Procrastination

I'm not a standard procrastinator; I don't think I've ever missed an important deadline, not because I'm super organized but because the stress of making sure it's done is usually worse that the actual work.


My kind of procrastination is just as common, but less talked about: prioritizing easy tasks over ones that look 1) time consuming, 2) stressful, or 3) just not fun to deal with.


When I'm working on a flow or tackling content bugs, it's easy to focus on the easy wins first. Why keep a typo or confusing sentence when I can fix it in a few sentences? Why not fix empty states when they all follow the same logic? It's tempting to climb only a few stairs when other journeys require climbing multiple flights.


In general, I've found this to be good practice. I work better when I feel like I don't have a lot on my plate, since I'm able to focus on the bigger issues without distraction. When I see a Slack message come in, it's easier for me to fix it real quick instead of adding it to my to-do list.


But the problem with this approach is that the backlog, and more systemic issues, tend to get put on the back burner. I can't adequately focus on an issue if I'm abandoning it every time my computer pings; that's just not sustainable. And if I work top-down, always focusing on the smaller issues first, it's rare to reach the bottom; small issues will always crop up. It's like those veggies I bought last week that are wilting in my fridge because I choose to eat things that were bought more recently. It's wasteful.


Besides that, I feel more accomplished fixing a large or systemic issue that I do knocking out five or six bugs. UX writing is a strange career in that it doesn't always offer a concrete result from your effort; it's not like being an architect and seeing your building spring up several years later. Even though I can see my efforts reflected in new changes, statistics, and feedback, I don't have something tactical I can point to and say "Look: I did that."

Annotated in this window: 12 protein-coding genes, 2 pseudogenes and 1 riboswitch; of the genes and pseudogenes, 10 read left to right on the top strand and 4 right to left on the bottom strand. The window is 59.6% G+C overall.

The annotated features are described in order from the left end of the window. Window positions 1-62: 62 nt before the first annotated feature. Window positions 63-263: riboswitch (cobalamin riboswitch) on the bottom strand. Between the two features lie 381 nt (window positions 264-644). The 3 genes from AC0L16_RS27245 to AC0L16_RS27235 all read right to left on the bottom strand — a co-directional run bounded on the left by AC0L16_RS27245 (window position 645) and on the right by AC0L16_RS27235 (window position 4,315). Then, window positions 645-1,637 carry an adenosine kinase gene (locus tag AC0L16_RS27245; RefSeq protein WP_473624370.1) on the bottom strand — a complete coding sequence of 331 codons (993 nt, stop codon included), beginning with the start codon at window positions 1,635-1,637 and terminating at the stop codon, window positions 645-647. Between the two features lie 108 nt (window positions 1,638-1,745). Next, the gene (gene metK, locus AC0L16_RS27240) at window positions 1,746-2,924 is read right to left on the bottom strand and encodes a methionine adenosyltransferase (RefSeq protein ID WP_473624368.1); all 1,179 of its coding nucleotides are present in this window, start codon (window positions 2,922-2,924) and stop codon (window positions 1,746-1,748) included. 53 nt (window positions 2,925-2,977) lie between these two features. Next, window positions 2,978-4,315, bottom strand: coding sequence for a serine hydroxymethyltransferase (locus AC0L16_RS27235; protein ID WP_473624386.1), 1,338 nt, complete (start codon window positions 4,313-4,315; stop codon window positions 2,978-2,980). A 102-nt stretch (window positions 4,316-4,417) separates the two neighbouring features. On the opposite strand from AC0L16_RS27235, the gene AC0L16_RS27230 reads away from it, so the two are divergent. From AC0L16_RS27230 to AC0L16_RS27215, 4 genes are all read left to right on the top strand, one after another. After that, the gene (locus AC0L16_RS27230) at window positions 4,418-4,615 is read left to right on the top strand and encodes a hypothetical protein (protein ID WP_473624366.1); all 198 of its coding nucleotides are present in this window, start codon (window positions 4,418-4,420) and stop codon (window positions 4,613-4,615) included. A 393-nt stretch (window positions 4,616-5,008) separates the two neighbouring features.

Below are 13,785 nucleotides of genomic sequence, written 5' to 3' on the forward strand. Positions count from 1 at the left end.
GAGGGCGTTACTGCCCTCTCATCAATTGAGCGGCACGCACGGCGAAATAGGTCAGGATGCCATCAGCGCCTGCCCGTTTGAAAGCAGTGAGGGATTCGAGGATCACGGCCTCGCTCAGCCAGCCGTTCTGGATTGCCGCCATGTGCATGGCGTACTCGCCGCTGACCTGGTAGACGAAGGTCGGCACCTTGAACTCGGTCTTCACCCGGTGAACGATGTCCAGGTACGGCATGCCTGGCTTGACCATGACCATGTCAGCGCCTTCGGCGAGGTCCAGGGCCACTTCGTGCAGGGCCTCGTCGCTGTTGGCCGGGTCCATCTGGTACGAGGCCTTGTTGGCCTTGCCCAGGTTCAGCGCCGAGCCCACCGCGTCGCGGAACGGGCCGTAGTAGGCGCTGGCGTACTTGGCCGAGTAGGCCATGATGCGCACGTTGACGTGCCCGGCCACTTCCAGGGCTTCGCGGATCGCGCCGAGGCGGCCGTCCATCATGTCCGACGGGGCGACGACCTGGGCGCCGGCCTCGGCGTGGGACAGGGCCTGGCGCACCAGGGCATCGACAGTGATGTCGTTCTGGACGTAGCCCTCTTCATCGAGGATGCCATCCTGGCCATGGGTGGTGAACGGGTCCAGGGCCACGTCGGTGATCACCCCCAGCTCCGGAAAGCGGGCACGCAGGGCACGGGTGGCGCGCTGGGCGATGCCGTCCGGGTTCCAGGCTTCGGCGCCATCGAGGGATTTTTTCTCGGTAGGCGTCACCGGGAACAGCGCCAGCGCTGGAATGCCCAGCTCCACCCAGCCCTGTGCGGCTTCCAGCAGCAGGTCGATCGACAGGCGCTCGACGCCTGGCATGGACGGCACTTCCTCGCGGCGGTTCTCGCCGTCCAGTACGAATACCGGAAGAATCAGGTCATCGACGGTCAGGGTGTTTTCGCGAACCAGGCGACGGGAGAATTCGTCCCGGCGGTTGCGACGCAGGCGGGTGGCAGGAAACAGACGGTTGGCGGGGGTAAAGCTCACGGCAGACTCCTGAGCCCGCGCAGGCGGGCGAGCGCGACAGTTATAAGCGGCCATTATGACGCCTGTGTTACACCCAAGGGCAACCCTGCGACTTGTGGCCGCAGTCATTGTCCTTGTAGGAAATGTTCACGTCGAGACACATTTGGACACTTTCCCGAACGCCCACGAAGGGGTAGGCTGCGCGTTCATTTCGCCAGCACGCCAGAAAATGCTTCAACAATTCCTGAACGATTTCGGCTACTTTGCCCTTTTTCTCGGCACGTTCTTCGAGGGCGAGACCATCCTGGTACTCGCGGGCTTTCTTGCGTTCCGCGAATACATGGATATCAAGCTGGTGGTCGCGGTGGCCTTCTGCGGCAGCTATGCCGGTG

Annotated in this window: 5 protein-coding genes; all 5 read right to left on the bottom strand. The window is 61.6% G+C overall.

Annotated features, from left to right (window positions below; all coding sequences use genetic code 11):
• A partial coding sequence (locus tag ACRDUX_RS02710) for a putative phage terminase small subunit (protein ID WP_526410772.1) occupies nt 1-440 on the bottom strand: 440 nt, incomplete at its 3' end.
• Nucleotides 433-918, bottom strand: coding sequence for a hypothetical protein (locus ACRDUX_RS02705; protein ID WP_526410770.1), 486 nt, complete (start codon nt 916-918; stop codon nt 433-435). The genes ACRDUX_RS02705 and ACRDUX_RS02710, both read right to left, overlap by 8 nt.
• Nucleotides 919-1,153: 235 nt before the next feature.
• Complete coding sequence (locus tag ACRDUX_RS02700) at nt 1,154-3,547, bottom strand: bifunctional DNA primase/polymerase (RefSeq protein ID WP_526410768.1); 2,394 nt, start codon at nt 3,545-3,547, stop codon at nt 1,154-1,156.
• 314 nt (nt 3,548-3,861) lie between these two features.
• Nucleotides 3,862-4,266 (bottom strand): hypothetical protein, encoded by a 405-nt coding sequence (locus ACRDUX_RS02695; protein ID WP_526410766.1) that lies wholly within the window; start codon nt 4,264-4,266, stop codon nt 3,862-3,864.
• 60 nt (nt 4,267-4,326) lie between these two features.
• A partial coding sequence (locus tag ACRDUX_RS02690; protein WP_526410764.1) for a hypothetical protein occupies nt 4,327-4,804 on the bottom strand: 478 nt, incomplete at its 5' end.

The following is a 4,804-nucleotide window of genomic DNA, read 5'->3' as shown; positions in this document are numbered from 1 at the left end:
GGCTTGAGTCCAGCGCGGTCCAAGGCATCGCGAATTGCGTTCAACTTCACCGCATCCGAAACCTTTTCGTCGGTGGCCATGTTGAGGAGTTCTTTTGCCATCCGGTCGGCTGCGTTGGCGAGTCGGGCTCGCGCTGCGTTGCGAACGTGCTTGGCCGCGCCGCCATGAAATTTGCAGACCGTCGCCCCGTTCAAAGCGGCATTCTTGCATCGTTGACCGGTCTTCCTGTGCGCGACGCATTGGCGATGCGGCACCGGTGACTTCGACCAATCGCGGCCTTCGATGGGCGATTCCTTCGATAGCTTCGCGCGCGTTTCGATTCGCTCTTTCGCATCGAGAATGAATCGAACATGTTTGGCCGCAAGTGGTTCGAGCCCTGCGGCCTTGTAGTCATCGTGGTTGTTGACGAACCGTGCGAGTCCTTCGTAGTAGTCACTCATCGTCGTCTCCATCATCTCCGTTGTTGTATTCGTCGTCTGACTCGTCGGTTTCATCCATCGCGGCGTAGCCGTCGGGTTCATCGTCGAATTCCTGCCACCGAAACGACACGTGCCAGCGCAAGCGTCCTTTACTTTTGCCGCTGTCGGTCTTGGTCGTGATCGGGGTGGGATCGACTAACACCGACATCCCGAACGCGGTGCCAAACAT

Dealing with bigger challenges - completely restructuring an existing flow, creating new guidelines, changing product culture - provides more reward because it takes more effort. It's not just about one less bug sitting in the backlog; it's the knowledge that less bugs will crop up because of my choice.


This isn't to say that the "small" tasks aren't important. They are, as are those "hey can you look at this real quick?" pings in the middle of the afternoon. The danger comes in prioritizing easy wins over the longer battles. To keep myself accountable, I've found a few tricks that work for me:


  • Set focus time - I want to always be available, but some problems need prolonged attention. Even blocking off just a couple hours, guaranteeing focus, can make a huge difference.

  • Set goals - When I first started, I wanted to tackle 6 bugs a week. What I eventually realized is that I was subconsciously choosing bugs that I knew would be easy to knock out. Instead, I've now set qualitative goals, not just quantitative.

  • Set boundaries - I love when someone asks for my input. I like feeling useful. But being available 24/7 isn't healthy, and sets up unrealistic expectations that will ultimately result in burnout. I turn off notifications in the evenings, and give realistic time frames on when I'll be able to take a proper look at a problem.


As with most of the things I write here, this is all pretty common sense advice. But being aware my default work habits is half the battle towards being not only productive, but effective.

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